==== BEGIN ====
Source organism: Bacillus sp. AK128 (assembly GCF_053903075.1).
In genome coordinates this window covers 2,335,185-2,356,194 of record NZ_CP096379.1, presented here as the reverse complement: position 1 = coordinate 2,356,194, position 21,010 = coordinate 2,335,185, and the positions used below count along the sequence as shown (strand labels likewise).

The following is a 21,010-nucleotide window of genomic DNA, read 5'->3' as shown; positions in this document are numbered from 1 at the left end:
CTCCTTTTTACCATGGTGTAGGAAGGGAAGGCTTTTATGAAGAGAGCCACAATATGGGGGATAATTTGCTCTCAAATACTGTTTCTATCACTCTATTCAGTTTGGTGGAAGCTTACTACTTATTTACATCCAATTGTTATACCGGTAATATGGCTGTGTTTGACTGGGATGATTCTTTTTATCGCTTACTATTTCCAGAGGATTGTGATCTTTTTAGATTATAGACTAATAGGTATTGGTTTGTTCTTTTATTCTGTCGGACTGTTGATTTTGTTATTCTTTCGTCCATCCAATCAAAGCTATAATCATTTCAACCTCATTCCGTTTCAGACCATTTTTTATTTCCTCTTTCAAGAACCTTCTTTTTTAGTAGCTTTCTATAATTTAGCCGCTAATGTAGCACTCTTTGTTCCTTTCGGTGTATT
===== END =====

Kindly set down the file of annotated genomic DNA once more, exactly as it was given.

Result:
Source organism: Bacillus sp. AK128 (assembly GCF_053903075.1).
In genome coordinates this window covers 2,335,185-2,356,194 of record NZ_CP096379.1, presented here as the reverse complement: position 1 = coordinate 2,356,194, position 21,010 = coordinate 2,335,185, and the positions used below count along the sequence as shown (strand labels likewise).

The following is a 21,010-nucleotide window of genomic DNA, read 5'->3' as shown; positions in this document are numbered from 1 at the left end:
CTCCTTTTTACCATGGTGTAGGAAGGGAAGGCTTTTATGAAGAGAGCCACAATATGGGGGATAATTTGCTCTCAAATACTGTTTCTATCACTCTATTCAGTTTGGTGGAAGCTTACTACTTATTTACATCCAATTGTTATACCGGTAATATGGCTGTGTTTGACTGGGATGATTCTTTTTATCGCTTACTATTTCCAGAGGATTGTGATCTTTTTAGATTATAGACTAATAGGTATTGGTTTGTTCTTTTATTCTGTCGGACTGTTGATTTTGTTATTCTTTCGTCCATCCAATCAAAGCTATAATCATTTCAACCTCATTCCGTTTCAGACCATTTTTTATTTCCTCTTTCAAGAACCTTCTTTTTTAGTAGCTTTCTATAATTTAGCCGCTAATGTAGCACTCTTTGTTCCTTTCGGTGTATT